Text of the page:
Over nine-feet-tall, this majestic clock is among the finest and most aesthetically significant examples produced in North America during the Federal period (1790–1825). The manufacture of such pieces was a joint venture between the clockmaker, the cabinetmaker whom he employed to furnish the case, and the patron. In this instance we are able to identify with precision only the man responsible for the works, James Doull of Charlestown, Massachusetts, whose name is painted on the appropriately oversized thirteen-inch dial. The brilliantly veneered and inlaid case, although unsigned, is quite likely by Thomas Seymour (1771–1848) of Boston, whose signature-style lunette inlays of shaded maple border the door and the lower part of the case; they are also used to face the plinths below the brass finials and the reeded and richly carved, engaged quarter columns of curled maple. The clock dial depicts charmingly naive versions of the personifications of the four seasons—standard motifs on imported English painted dials of the period—and a portrait in the tympanum of a young girl in an idealized landscape. These images may be by John Penniman (active 1806–28), an artist documented as having decorated dials for the renowned Willard family of clockmakers in nearby Roxbury and Grafton.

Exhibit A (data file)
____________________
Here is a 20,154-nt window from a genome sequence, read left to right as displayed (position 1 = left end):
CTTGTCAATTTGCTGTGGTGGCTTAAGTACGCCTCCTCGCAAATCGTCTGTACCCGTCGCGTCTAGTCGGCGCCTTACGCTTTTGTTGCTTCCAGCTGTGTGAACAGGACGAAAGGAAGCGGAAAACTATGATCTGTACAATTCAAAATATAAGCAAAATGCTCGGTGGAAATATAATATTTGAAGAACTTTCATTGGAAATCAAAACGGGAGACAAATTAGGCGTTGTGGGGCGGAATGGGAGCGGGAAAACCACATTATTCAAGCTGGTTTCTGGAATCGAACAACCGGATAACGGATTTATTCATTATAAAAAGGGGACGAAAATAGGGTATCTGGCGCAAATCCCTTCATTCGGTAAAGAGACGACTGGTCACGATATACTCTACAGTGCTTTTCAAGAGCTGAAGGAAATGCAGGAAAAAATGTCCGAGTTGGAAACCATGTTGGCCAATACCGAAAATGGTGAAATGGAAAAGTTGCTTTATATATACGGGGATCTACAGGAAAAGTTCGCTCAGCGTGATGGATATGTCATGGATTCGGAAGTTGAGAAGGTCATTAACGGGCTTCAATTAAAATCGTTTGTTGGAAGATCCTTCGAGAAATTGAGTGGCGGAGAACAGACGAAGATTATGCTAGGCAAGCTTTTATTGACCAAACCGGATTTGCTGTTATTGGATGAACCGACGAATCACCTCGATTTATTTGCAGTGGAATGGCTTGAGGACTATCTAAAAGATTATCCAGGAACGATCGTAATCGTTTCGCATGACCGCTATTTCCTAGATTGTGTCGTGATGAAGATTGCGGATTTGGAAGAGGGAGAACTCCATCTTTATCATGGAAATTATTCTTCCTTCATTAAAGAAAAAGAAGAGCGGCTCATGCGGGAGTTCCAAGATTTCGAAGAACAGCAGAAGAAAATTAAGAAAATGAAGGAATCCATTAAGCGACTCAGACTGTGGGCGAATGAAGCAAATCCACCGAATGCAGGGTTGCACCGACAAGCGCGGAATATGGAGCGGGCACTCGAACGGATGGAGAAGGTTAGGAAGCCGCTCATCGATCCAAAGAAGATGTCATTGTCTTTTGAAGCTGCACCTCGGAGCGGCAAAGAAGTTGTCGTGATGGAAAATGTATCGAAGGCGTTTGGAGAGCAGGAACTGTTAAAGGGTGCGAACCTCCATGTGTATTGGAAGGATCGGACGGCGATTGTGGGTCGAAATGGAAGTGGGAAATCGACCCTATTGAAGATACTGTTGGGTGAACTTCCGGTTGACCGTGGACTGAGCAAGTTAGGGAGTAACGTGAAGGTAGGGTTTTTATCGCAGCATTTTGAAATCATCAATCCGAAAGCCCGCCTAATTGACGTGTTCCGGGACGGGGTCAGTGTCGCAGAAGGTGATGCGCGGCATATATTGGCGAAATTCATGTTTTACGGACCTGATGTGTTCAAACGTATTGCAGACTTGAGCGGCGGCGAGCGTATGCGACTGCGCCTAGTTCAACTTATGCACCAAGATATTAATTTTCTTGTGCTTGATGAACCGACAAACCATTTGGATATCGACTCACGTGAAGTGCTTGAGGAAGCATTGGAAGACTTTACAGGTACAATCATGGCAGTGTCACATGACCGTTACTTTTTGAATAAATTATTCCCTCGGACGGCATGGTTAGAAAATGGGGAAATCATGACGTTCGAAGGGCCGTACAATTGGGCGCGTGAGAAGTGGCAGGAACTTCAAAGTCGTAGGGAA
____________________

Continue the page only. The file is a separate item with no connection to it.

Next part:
This artwork is meant to be viewed from right to left. Scroll left to view more.